Window > Perspective > Open Perspective > Other…For Java development, you use only few perspectives most of the time, e.g. Java, Java EE and Debug. If you use version control, then you will frequently switch to Git or Team Synchronizing perspectives.In Eclipse, you can switch among opened perspectives by clicking on the perspective icons in the toolbar or by pressing the shortcut Ctrl + F8. You can open perspectives in the same workbench window (default) or in new windows.Note that different perspectives can have different views but they all share the same editors.You can customize a perspective, e.g. arrange views and editors in the way you like, and save it as your own perspective.To reset the active perspective to its default layout, click Window > Perspective > Reset Perspective…

5. Editors

An editor allows you to edit a source file. For example, when you double-click a .javafile in the Project Explorer/Package Explorer view, a Java editor is opened in the editor area which is usually at the center of the workbench:Notice the gray border at the left margin of the editor area may show small icons to indicate errors, warnings, problems and information at the corresponding line.Each type of find can be opened with the associated editor. If Eclipse doesn’t have associated editor for a file type, it will try to open using an external program available in the operating system.There can be multiple editors opened and they are stacked in the editor area, but only one editor is active at a time. The name of the file is displayed in the title bar of the editor, and the asterisk (*) indicates that the editor has unsaved changes.In Eclipse, you can use the shortcut Ctrl + F6 to switch among editors.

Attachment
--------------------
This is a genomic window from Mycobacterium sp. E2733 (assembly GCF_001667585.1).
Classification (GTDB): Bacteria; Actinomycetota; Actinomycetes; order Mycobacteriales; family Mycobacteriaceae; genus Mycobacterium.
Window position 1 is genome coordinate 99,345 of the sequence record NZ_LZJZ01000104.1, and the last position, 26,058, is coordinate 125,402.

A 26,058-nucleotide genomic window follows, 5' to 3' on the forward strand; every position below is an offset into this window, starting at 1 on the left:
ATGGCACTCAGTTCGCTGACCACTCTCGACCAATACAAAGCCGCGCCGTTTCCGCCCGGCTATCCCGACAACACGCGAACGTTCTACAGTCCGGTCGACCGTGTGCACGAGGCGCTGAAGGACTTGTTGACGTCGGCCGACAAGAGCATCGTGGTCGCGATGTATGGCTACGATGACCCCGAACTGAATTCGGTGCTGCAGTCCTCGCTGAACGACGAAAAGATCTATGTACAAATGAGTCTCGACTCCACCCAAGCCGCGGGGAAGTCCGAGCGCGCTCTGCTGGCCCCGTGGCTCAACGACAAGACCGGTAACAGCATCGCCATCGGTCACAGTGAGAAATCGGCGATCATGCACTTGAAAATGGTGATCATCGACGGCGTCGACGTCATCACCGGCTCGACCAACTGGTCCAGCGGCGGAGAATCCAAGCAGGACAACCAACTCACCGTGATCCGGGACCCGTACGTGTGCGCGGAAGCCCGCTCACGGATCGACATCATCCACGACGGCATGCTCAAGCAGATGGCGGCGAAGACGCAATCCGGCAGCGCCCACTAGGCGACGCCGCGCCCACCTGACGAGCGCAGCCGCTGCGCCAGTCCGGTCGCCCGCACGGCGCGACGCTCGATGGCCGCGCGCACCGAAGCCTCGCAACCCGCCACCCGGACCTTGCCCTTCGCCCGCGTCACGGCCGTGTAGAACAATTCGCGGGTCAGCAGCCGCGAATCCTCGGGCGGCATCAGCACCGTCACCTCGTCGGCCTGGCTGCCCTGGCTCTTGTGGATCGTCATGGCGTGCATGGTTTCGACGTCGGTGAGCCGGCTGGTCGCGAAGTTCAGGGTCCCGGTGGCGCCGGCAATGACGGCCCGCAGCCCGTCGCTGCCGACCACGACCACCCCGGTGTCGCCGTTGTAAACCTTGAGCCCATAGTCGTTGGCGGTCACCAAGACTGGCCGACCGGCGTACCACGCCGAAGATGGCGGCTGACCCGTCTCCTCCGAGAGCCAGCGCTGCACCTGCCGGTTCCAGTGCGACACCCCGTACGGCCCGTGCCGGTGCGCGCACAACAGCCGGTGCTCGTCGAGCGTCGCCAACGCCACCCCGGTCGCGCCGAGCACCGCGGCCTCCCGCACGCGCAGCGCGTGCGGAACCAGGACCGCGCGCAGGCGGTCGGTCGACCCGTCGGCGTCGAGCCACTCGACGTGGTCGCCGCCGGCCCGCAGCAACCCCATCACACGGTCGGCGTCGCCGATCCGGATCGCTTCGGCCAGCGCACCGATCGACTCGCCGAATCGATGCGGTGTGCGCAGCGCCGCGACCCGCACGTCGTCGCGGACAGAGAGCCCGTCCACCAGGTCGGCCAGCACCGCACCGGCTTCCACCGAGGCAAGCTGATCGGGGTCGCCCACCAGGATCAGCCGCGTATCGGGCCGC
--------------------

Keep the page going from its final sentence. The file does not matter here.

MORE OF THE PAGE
A view allows you to navigate the information in the workbench. For example, in the Project Explorer view, you can navigate the structure of projects in a workspace:A view also provides alternative representation to support an editor. For example, the

Eclipse Ide For Java J2ee Developers

Outline view displays structural elements of the source file in the active editor. So if you are editing a .javaDownload eclipse for ee developersfile, it displays the classes, fields and methods of that file:Using the Outline view, you can quickly jump to an element in the source file.You can resize, move, minimize and maximize views in a perspective. A view can be detached from the workbench and becomes a floating window (right-click on a view’s title bar and click Detach).A view has a pull-down menu that offers actions allowing you to customize the representation of the view. You can access this menu by clicking on the down arrow at the top right corner of the view. For example, the following screenshot shows the pull-down menu of the Project Explorer view:To open a view in Eclipse, click Window > Show View